Our experience has shown that across different industries people are hired but the results that are expected from these new employees are not clearly defined. In most companies the on-boarding process is weak and inconsistent. Employees are hired and expected to navigate this process on their own. The results are many times disastrous and expensive.
Consider these examples of expectation misalignment. Many of the companies we work with have expectations of Business Development but fail to explain the parameters or the numbers they are expected to achieve. Read more »
May 26th, 2011
I have recently met with three different companies who are interested in Executive Brilliance’s services and they ALL had almost identical needs and challenges. Top executives at each of these companies expressed the need for assistance in closing the gap between what management expected and how employees were performing. They need their people to step up their game and be more proactive in business development or for their managers to develop employees within their departments. This is especially important as the economy is beginning to improve.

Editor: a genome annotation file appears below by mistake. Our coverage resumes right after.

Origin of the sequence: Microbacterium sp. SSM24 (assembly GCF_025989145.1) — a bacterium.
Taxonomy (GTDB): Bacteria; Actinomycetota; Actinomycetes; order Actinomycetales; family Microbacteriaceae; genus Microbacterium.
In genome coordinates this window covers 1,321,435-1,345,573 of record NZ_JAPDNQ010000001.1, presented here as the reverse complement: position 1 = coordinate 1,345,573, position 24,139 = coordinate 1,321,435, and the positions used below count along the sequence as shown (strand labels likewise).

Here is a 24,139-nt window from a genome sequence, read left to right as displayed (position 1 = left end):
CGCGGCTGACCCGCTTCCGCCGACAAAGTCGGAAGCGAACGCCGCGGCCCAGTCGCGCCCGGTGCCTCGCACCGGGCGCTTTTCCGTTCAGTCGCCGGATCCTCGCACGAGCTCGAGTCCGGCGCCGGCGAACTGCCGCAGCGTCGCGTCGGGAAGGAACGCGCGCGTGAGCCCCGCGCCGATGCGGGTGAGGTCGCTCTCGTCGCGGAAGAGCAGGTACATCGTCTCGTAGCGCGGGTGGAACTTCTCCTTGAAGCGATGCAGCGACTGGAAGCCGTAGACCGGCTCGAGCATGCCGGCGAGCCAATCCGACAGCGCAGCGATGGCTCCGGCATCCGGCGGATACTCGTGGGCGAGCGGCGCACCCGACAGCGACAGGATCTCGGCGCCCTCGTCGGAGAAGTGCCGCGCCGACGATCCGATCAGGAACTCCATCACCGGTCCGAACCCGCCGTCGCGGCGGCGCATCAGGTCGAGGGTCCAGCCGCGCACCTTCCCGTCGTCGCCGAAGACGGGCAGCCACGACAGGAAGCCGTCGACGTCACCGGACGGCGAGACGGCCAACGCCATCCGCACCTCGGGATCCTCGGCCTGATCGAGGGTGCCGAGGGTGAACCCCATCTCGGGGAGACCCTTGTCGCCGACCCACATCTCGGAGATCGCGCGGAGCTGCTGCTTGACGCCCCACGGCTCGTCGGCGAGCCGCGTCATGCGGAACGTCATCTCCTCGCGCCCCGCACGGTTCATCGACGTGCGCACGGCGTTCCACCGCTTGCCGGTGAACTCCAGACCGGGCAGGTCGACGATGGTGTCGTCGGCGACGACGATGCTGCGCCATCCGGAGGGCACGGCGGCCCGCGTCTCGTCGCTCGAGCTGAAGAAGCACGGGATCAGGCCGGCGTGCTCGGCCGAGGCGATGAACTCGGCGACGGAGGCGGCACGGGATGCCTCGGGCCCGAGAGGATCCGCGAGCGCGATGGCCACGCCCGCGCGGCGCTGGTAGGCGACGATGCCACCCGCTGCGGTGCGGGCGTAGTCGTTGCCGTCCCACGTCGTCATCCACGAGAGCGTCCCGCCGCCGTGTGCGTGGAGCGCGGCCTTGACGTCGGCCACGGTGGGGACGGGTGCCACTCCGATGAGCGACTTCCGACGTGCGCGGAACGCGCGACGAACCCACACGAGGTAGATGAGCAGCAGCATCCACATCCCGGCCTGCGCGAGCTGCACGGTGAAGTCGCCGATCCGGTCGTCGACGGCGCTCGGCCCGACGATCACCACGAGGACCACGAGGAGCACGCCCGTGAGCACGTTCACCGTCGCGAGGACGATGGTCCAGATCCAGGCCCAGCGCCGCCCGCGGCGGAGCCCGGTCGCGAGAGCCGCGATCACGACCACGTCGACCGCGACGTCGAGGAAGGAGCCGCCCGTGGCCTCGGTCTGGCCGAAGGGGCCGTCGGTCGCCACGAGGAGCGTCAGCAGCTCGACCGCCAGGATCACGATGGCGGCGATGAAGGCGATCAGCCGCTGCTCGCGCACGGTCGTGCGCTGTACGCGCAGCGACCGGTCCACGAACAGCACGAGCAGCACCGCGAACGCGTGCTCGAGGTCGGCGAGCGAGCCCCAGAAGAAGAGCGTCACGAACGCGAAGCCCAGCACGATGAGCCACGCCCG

This challenge of aligning expectations and achieving results is so common and pervasive; I thought it might be beneficial to discuss them as YOU are probably experiencing them as well. What we find at Executive Brilliance is most organizations make the same mistakes over and over again and are unaware of what they are doing – they simply know they are not achieving the business results they desire. I’ll start with one common mistake today (along with the solution) and address two more next week. Read more »